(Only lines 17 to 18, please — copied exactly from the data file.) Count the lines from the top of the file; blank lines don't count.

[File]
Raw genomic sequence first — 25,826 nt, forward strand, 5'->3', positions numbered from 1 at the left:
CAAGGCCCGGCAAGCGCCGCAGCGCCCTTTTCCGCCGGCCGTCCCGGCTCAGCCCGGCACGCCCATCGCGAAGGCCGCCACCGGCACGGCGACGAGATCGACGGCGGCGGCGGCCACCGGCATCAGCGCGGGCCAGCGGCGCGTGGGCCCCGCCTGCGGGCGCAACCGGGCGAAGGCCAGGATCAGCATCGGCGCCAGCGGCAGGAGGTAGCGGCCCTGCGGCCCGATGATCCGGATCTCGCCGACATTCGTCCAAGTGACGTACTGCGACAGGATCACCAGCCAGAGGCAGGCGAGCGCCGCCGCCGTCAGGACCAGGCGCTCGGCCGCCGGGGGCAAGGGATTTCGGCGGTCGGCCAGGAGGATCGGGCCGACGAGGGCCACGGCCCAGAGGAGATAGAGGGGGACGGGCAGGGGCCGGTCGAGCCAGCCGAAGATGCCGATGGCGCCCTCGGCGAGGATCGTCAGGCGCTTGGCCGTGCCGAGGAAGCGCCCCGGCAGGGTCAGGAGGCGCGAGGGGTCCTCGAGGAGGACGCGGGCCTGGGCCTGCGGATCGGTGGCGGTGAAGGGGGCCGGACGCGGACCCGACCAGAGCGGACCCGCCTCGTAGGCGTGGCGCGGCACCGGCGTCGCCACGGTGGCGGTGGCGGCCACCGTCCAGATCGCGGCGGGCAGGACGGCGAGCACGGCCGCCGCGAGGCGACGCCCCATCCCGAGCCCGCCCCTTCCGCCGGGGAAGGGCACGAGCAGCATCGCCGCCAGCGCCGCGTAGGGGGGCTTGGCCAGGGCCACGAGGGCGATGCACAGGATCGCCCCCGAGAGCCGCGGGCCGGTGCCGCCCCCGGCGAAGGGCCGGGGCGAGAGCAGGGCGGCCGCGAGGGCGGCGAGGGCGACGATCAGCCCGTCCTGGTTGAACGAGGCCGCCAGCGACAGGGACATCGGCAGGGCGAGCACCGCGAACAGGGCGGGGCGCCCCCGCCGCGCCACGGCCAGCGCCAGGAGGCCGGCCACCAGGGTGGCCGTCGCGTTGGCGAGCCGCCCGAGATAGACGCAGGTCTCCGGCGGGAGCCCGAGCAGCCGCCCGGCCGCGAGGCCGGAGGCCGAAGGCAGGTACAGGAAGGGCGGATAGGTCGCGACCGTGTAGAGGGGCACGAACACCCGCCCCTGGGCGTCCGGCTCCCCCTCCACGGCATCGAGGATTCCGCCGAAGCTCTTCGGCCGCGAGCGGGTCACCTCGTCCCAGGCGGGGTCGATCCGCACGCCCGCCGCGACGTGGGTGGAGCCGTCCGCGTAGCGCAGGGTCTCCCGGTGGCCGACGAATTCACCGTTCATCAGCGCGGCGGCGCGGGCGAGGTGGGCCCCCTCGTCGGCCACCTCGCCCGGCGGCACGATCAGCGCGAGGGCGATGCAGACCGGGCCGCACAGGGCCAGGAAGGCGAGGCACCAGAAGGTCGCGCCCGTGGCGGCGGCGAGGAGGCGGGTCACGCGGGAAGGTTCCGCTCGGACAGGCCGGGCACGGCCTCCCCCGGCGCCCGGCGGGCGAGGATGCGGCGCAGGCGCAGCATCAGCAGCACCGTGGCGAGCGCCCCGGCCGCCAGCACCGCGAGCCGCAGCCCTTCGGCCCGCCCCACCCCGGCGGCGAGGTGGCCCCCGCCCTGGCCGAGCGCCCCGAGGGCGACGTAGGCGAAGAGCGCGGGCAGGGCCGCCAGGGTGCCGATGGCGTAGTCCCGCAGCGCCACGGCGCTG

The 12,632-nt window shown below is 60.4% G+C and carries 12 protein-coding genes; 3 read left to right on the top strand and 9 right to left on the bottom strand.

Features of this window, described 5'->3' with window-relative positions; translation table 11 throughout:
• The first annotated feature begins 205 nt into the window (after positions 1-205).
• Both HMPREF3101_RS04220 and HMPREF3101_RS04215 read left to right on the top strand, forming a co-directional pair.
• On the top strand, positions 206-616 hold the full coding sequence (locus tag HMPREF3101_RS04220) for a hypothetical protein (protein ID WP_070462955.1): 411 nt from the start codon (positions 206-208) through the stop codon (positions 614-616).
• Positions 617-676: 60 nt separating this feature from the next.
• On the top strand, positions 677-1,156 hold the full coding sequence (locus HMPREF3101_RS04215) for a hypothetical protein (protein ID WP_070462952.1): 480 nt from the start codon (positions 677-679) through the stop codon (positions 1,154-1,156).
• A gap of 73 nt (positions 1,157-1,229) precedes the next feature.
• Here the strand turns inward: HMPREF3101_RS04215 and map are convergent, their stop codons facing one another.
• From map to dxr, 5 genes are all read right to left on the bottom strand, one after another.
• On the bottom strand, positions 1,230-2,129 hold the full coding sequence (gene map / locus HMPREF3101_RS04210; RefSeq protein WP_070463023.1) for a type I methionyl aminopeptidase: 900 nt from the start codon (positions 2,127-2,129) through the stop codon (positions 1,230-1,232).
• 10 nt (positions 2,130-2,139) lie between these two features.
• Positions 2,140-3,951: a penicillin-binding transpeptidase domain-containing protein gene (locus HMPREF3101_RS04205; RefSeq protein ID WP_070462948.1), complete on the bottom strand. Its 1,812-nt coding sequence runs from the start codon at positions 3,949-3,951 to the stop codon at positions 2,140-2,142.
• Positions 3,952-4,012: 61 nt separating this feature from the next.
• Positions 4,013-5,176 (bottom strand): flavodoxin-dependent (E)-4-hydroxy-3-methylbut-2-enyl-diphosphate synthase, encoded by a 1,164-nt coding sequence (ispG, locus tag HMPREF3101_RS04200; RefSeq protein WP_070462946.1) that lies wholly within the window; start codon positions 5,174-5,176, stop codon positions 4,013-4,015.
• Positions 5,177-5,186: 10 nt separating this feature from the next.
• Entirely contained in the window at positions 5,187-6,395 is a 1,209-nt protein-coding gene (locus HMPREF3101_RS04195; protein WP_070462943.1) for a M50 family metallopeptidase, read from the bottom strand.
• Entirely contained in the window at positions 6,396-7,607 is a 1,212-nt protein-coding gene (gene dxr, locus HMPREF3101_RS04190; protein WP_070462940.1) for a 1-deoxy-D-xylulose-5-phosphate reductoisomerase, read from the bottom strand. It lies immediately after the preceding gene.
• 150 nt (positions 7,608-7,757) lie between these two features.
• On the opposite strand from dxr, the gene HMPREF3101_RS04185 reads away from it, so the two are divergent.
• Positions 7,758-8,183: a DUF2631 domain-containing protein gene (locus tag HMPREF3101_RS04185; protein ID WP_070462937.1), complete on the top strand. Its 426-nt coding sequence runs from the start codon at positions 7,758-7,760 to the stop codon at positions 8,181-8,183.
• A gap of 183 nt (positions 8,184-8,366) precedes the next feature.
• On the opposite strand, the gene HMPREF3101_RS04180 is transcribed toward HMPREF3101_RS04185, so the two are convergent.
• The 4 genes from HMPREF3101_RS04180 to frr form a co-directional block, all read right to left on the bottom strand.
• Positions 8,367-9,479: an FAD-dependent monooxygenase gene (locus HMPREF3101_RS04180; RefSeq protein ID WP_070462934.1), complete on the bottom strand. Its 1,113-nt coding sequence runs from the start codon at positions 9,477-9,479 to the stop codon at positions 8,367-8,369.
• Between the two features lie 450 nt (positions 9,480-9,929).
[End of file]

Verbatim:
• Positions 4,013-5,176 (bottom strand): flavodoxin-dependent (E)-4-hydroxy-3-methylbut-2-enyl-diphosphate synthase, encoded by a 1,164-nt coding sequence (ispG, locus tag HMPREF3101_RS04200; RefSeq protein WP_070462946.1) that lies wholly within the window; start codon positions 5,174-5,176, stop codon positions 4,013-4,015.
• Positions 5,177-5,186: 10 nt separating this feature from the next.